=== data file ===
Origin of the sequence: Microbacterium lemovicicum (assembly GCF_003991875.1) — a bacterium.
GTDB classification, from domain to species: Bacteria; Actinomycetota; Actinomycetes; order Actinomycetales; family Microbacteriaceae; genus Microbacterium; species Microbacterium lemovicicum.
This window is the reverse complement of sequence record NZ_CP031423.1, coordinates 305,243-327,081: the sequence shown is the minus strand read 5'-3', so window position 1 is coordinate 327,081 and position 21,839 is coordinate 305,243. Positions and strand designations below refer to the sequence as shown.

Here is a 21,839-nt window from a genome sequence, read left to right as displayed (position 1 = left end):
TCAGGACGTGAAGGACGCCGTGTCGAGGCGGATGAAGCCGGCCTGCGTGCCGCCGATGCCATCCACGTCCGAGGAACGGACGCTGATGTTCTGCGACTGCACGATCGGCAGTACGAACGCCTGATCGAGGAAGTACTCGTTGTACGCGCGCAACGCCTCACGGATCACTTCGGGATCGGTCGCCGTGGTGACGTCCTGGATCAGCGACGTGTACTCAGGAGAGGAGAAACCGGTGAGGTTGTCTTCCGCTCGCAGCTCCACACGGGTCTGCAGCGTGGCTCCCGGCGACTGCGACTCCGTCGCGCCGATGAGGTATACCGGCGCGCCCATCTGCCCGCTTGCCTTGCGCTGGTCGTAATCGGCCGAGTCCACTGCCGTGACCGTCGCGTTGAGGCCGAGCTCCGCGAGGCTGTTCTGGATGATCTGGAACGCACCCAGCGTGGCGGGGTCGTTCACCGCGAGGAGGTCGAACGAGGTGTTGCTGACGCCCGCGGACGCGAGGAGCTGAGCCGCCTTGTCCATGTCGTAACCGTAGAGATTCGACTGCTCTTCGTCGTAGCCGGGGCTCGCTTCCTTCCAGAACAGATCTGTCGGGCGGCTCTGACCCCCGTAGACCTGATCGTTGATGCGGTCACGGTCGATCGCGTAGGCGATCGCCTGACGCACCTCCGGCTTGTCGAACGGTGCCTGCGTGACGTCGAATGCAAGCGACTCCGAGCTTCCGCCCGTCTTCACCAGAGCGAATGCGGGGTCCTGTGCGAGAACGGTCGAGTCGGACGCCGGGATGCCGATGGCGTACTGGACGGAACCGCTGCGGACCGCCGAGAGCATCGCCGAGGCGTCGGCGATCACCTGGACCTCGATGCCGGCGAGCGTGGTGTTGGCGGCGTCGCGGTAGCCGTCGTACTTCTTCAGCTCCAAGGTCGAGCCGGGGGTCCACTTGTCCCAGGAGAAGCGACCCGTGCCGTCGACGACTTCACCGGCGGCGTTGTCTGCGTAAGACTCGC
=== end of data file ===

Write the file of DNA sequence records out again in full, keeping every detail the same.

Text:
Origin of the sequence: Microbacterium lemovicicum (assembly GCF_003991875.1) — a bacterium.
GTDB classification, from domain to species: Bacteria; Actinomycetota; Actinomycetes; order Actinomycetales; family Microbacteriaceae; genus Microbacterium; species Microbacterium lemovicicum.
This window is the reverse complement of sequence record NZ_CP031423.1, coordinates 305,243-327,081: the sequence shown is the minus strand read 5'-3', so window position 1 is coordinate 327,081 and position 21,839 is coordinate 305,243. Positions and strand designations below refer to the sequence as shown.

Here is a 21,839-nt window from a genome sequence, read left to right as displayed (position 1 = left end):
TCAGGACGTGAAGGACGCCGTGTCGAGGCGGATGAAGCCGGCCTGCGTGCCGCCGATGCCATCCACGTCCGAGGAACGGACGCTGATGTTCTGCGACTGCACGATCGGCAGTACGAACGCCTGATCGAGGAAGTACTCGTTGTACGCGCGCAACGCCTCACGGATCACTTCGGGATCGGTCGCCGTGGTGACGTCCTGGATCAGCGACGTGTACTCAGGAGAGGAGAAACCGGTGAGGTTGTCTTCCGCTCGCAGCTCCACACGGGTCTGCAGCGTGGCTCCCGGCGACTGCGACTCCGTCGCGCCGATGAGGTATACCGGCGCGCCCATCTGCCCGCTTGCCTTGCGCTGGTCGTAATCGGCCGAGTCCACTGCCGTGACCGTCGCGTTGAGGCCGAGCTCCGCGAGGCTGTTCTGGATGATCTGGAACGCACCCAGCGTGGCGGGGTCGTTCACCGCGAGGAGGTCGAACGAGGTGTTGCTGACGCCCGCGGACGCGAGGAGCTGAGCCGCCTTGTCCATGTCGTAACCGTAGAGATTCGACTGCTCTTCGTCGTAGCCGGGGCTCGCTTCCTTCCAGAACAGATCTGTCGGGCGGCTCTGACCCCCGTAGACCTGATCGTTGATGCGGTCACGGTCGATCGCGTAGGCGATCGCCTGACGCACCTCCGGCTTGTCGAACGGTGCCTGCGTGACGTCGAATGCAAGCGACTCCGAGCTTCCGCCCGTCTTCACCAGAGCGAATGCGGGGTCCTGTGCGAGAACGGTCGAGTCGGACGCCGGGATGCCGATGGCGTACTGGACGGAACCGCTGCGGACCGCCGAGAGCATCGCCGAGGCGTCGGCGATCACCTGGACCTCGATGCCGGCGAGCGTGGTGTTGGCGGCGTCGCGGTAGCCGTCGTACTTCTTCAGCTCCAAGGTCGAGCCGGGGGTCCACTTGTCCCAGGAGAAGCGACCCGTGCCGTCGACGACTTCACCGGCGGCGTTGTCTGCGTAAGACTCGC